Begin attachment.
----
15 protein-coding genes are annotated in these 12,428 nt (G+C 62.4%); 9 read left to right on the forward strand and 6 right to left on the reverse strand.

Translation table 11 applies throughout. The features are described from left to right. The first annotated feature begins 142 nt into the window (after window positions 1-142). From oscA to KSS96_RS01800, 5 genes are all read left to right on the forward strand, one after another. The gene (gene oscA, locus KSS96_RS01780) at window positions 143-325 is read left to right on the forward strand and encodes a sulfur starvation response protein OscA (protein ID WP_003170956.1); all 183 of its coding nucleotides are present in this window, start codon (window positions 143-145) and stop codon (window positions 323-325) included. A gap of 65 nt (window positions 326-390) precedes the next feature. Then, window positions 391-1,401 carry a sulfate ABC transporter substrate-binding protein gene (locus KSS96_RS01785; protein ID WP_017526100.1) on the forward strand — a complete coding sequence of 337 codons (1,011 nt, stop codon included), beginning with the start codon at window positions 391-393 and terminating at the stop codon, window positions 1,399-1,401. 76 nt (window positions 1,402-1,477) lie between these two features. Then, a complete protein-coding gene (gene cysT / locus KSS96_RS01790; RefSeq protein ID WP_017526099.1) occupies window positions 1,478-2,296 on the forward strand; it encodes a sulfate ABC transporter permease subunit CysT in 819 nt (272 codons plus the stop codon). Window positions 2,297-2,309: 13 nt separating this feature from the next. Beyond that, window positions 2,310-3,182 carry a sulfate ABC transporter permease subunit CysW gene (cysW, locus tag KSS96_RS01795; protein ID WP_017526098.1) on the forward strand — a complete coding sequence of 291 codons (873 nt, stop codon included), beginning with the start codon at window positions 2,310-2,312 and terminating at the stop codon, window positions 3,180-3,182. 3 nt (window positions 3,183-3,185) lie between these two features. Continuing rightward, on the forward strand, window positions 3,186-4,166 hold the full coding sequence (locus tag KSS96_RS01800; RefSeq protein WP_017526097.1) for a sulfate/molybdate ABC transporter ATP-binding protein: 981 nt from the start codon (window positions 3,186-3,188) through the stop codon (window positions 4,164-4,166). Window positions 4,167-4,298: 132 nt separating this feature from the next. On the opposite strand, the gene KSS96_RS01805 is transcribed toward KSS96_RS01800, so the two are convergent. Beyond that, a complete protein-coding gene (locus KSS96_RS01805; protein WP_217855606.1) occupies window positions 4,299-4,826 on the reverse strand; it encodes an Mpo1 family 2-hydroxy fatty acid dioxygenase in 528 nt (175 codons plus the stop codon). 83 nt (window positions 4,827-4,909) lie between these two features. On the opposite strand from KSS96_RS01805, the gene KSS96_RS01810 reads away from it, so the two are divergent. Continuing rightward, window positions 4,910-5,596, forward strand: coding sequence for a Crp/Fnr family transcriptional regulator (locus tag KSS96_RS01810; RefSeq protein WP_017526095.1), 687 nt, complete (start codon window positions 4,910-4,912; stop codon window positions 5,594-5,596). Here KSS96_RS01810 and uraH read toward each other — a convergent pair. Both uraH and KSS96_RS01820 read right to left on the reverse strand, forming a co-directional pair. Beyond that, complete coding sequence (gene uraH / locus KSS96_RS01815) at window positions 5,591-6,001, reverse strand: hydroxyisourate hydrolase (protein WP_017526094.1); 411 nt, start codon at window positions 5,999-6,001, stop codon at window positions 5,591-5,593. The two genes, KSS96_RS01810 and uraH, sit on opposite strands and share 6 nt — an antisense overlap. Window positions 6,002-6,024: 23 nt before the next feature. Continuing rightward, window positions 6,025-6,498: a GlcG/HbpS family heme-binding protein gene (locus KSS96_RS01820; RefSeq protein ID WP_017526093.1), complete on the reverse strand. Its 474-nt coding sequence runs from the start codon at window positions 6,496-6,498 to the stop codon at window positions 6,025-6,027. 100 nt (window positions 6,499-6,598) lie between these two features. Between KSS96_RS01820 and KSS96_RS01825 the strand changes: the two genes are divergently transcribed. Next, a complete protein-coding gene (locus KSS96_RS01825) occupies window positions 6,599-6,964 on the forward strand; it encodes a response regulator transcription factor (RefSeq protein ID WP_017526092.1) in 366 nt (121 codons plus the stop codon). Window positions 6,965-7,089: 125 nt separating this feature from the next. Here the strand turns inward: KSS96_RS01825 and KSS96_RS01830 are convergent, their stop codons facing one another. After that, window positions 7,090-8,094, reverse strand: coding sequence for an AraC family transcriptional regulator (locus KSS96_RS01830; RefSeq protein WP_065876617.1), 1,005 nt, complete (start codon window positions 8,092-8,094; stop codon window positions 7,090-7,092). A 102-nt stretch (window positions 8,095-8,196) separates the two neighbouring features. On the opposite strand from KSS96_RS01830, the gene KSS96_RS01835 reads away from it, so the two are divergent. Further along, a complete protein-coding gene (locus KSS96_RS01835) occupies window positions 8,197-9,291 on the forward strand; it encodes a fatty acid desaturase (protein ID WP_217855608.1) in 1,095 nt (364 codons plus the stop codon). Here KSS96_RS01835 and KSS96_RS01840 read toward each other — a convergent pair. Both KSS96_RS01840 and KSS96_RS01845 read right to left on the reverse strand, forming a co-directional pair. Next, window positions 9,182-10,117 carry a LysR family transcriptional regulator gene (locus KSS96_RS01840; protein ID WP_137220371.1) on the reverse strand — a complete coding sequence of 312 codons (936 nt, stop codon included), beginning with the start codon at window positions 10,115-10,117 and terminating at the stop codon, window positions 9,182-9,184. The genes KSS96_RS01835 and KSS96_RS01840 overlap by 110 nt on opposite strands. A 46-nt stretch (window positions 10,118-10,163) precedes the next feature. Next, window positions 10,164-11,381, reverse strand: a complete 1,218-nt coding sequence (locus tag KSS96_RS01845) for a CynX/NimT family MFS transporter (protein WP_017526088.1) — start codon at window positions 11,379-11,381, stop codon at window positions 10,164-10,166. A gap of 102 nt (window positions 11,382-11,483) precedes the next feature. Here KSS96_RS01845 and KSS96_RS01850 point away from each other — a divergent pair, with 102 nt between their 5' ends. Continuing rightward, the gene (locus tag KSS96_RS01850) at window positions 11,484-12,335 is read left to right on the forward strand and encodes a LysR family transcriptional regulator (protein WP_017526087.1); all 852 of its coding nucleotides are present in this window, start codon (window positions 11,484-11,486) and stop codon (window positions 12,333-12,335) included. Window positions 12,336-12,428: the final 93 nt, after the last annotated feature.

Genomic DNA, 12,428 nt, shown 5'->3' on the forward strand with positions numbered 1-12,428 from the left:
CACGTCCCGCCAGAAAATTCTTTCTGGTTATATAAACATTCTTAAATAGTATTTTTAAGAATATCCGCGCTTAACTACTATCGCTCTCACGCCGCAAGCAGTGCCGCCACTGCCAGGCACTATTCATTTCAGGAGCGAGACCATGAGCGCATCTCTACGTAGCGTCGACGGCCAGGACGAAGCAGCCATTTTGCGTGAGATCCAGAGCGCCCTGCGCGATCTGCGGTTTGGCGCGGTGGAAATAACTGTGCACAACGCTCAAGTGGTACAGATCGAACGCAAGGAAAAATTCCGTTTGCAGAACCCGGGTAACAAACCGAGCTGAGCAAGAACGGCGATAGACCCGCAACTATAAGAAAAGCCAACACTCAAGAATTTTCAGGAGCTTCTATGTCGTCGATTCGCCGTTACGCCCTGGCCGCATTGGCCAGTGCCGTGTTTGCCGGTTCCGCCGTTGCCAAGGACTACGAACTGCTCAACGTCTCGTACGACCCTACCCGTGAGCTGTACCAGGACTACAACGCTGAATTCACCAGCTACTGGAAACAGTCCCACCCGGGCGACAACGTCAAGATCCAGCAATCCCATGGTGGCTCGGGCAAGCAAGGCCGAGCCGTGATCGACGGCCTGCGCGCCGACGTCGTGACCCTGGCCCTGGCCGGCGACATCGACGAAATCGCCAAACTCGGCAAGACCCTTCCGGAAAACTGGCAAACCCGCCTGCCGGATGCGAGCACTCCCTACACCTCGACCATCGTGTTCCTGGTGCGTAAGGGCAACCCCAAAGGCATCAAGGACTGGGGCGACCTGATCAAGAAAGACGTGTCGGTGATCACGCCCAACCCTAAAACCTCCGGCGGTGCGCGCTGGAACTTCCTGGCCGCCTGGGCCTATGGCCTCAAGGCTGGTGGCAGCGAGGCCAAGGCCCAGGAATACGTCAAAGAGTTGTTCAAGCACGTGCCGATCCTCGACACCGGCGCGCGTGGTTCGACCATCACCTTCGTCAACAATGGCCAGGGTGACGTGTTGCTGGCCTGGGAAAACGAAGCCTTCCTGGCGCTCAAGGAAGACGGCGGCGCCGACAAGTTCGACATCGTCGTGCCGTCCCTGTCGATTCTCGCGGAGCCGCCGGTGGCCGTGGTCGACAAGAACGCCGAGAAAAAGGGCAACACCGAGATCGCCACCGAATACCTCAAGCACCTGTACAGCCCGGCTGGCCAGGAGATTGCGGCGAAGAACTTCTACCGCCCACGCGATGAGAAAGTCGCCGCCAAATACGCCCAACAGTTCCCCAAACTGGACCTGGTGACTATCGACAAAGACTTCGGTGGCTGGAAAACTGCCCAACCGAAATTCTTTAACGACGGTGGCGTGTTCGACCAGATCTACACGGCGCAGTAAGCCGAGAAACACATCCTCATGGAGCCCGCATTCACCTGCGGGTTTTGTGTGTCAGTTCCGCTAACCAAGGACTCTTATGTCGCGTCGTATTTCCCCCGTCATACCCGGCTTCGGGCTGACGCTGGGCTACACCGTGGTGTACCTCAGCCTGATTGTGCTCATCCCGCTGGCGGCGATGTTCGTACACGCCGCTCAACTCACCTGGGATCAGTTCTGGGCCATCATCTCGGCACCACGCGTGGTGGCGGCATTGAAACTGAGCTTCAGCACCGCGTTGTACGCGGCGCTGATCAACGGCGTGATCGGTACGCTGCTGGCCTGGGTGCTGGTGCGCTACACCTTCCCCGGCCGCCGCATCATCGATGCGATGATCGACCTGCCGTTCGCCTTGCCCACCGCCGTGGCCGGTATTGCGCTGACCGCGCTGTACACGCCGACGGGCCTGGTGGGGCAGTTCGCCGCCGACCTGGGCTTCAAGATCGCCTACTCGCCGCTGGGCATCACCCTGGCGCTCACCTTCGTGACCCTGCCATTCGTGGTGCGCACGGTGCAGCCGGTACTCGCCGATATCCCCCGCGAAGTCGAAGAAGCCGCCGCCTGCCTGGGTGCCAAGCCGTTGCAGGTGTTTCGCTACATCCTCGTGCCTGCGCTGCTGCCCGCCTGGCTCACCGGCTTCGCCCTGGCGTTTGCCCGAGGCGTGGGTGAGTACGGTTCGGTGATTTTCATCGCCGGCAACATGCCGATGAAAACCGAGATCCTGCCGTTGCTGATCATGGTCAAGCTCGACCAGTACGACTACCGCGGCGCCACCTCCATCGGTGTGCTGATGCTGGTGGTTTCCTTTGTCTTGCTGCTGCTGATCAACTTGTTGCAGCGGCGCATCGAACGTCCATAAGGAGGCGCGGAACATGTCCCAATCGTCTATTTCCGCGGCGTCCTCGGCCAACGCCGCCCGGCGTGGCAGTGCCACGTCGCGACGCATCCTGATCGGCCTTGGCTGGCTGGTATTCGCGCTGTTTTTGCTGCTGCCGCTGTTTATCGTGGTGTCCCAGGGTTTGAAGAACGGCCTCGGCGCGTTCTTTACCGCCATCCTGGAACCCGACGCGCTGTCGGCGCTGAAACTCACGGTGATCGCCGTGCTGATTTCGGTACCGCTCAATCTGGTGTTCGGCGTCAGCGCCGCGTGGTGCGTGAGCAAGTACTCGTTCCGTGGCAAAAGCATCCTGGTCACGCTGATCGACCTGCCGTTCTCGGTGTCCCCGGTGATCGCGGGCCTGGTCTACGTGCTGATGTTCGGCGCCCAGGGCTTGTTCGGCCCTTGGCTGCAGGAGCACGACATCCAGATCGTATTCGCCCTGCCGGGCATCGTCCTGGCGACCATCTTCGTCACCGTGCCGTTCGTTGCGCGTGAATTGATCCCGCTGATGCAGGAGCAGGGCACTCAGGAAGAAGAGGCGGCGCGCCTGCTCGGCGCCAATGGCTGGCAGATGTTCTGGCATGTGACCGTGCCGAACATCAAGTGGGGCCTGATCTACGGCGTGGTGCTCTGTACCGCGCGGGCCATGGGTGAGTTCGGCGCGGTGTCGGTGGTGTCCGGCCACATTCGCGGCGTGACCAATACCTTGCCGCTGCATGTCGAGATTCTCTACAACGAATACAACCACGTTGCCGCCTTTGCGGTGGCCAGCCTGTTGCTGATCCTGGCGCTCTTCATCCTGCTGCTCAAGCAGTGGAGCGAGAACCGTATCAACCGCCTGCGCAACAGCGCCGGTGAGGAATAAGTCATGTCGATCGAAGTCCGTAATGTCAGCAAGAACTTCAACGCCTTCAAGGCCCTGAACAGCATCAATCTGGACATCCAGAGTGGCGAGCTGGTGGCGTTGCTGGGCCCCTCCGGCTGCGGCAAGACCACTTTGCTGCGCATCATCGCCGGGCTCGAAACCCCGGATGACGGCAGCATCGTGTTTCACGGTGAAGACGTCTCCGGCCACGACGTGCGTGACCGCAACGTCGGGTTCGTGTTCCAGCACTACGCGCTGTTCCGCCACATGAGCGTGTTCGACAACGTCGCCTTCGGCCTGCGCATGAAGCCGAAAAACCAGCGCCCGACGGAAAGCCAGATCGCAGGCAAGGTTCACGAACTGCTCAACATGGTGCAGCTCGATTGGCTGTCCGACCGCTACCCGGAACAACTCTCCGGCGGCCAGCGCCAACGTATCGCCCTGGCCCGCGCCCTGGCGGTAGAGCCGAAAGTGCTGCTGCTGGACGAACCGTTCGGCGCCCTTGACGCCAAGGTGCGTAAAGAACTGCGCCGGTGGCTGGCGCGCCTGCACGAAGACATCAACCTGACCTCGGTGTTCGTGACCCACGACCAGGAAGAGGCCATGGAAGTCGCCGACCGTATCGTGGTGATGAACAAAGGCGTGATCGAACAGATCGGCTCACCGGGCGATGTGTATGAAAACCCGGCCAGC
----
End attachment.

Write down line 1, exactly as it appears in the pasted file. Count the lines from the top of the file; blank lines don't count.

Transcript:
15 protein-coding genes are annotated in these 12,428 nt (G+C 62.4%); 9 read left to right on the forward strand and 6 right to left on the reverse strand.